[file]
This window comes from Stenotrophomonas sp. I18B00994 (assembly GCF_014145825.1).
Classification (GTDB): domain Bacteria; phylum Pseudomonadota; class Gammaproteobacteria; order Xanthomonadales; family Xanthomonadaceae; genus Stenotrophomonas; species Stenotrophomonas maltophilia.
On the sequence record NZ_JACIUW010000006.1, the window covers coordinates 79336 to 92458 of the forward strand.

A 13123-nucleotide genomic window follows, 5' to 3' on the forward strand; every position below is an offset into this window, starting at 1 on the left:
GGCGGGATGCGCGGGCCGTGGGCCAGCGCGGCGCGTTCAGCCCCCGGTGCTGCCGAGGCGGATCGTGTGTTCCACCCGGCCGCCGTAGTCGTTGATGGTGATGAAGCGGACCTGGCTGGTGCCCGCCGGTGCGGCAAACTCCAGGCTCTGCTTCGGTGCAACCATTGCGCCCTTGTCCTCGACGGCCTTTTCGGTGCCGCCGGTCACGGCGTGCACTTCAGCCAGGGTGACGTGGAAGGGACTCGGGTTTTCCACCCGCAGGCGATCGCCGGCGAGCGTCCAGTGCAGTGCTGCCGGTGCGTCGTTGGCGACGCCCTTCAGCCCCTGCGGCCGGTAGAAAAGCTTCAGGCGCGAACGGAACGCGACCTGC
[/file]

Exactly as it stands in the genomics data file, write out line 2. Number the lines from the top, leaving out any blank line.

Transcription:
Classification (GTDB): domain Bacteria; phylum Pseudomonadota; class Gammaproteobacteria; order Xanthomonadales; family Xanthomonadaceae; genus Stenotrophomonas; species Stenotrophomonas maltophilia.